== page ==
Wandile Sihlobo, head of economic and agribusiness intelligence at Agbiz, shares highlights in his update on agricultural commodity markets.


The weather is currently of less importance in the winter wheat growing areas of South Africa as the harvest process is totally over. However, the recent developments in the major wheat production province, Western Cape, are worth mentioning. The weather charts have cleared and currently show a possibility of continuous dry conditions during the next two weeks.

This implies that dam levels could remain critically low in the near term. The most recent data from the Department of Water and Sanitation shows that on 26 February 2018, the province’s dam levels averaged 21%, down by two percentage points from the previous week (ending 19 February 2018) and 11 percentage points from the corresponding period last year (2017).

Apart from the weather aspects, the volumes of wheat recently delivered to commercial silos showed a decline from levels seen the previous weeks, which mirrors the reduction in activity in the farms after the completion of the harvest process.

About 7 532 tons of wheat were delivered to commercial silos in the week ending 23 February 2018, well below the volumes delivered when the harvest process was at its peak. Overall, this placed South Africa’s winter wheat producer deliveries for weeks 1 to 21 of the 2017/2018 marketing year at 1.44 million tons.


The expected harvest of 12.2 million tons of maize this season is well below last season’s harvest of the 16.8 million tons. But, South Africa’s maize supplies are in good shape as this is above the annual maize consumption of 10.5 million tons. The expected ending stock of 4.2 million tons by the end of the current marketing year will further boost maize supplies in the 2018/2019 marketing year which starts in May 2018.

The aforementioned production estimates are largely based on expectations of higher yields, which can only be possible if weather conditions are favourable for the rest of the season. Fortunately, the near- and medium-term outlook shows a possibility of good rainfall over the maize growing areas of the country.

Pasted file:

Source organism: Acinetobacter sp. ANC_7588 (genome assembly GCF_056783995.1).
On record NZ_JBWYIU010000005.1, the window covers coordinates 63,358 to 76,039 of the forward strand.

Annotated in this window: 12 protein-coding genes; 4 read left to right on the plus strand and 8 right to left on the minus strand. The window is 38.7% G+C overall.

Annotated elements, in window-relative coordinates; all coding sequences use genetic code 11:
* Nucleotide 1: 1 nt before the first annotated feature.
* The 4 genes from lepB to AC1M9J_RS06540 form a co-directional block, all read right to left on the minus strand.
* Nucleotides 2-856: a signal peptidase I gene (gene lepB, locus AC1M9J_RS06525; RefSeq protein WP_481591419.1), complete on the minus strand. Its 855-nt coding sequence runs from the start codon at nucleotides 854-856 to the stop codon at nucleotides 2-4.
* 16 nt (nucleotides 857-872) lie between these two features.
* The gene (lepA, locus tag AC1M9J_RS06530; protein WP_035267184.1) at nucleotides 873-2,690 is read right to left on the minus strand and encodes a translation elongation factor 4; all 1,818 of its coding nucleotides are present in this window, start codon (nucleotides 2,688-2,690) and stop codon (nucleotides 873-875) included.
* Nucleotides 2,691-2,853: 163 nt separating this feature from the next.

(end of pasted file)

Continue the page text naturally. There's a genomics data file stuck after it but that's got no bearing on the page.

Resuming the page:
While the focus is on the new production season, some farmers continue to deliver old season maize to commercial silos. The total maize deliveries were reported at 13 363 tons in the week ending 23 February 2018, up by 42% from the previous week (ending 16 February 2018). About 64% of this was yellow maize, with 36% being white maize.

Overall, South Africa’s 2017/2018 marketing year’s total maize deliveries for weeks 1 to 43 currently stand at 15.3 million tons. Of this total, 60% is white maize with 40% being yellow maize.

Soya beans:

South Africa’s soya bean market is well supplied. The 2018/2019 marketing year commences on better footing than the previous year, 2017/2018, thanks to a large harvest in the 2016/2017 production season.  The opening stock is estimated at 340 862 tons, which is treble the volume seen at the beginning of the 2017/2018 marketing year.

In addition, the expected large harvest will further boost the supplies. As highlighted in our previous notes, the National Crop Estimates Committee placed its first production estimates at 1.4 million tons, up by 5% from the previous season. This is driven by both an increase in area planted, as well as expected higher yields. The area planted is estimated at 775 300 hectares, up by 31% from the previous season and also a record level in a dataset dating back to the 1970/1971 production season. The leading producing provinces are Mpumalanga and Free State, with a combined share of 78%.

Above all, the aforementioned increase in area planted is underpinned by favourable weather conditions in the eastern parts of South Africa and competitive prices. In fact, the soya bean growing areas experienced good weather conditions since the start of the season, while the western sections of the country experienced dry conditions.

Looking ahead, the next two weeks could bring good showers over soya bean growing areas. The medium-term outlook also promises rainfall until the end of April 2018. This should further boost soil moisture and therefore improve crop conditions.


The domestic potato market had a good run in yesterday’s (28 February 2018) trade session owing to a lower stock of 759 950 pockets of 10kg bags at the start of the session. The price was up by 0.83% from the previous day (27 February 2018), closing at R35.41 per pocket.

However, during the session, the market saw an uptick in deliveries as harvest activity picks up after a quiet period during the weekend (ending 25 February 2018). This led to a 9% increase in daily stocks to 824 901 pockets.


The fruit market ended yesterday’s (28 February 2018) trade session on a mixed footing. The price of apples was up by 5% from the previous day (27 February 2018), closing at R8.87 per kilogramme. This followed an increase in commercial buying which subsequently led to a 5% decline in daily stock to 181 000 tons.

Bananas and oranges prices were down by 7% and 2% from the previous day (27 February 2018), closing at R6.14 and R10.45 per kilogramme, respectively. This could, however, soon be reversed due to large stocks of 299 000 tons of bananas and 22 000 tons of oranges.

Find the full report here.

Find previous reports here.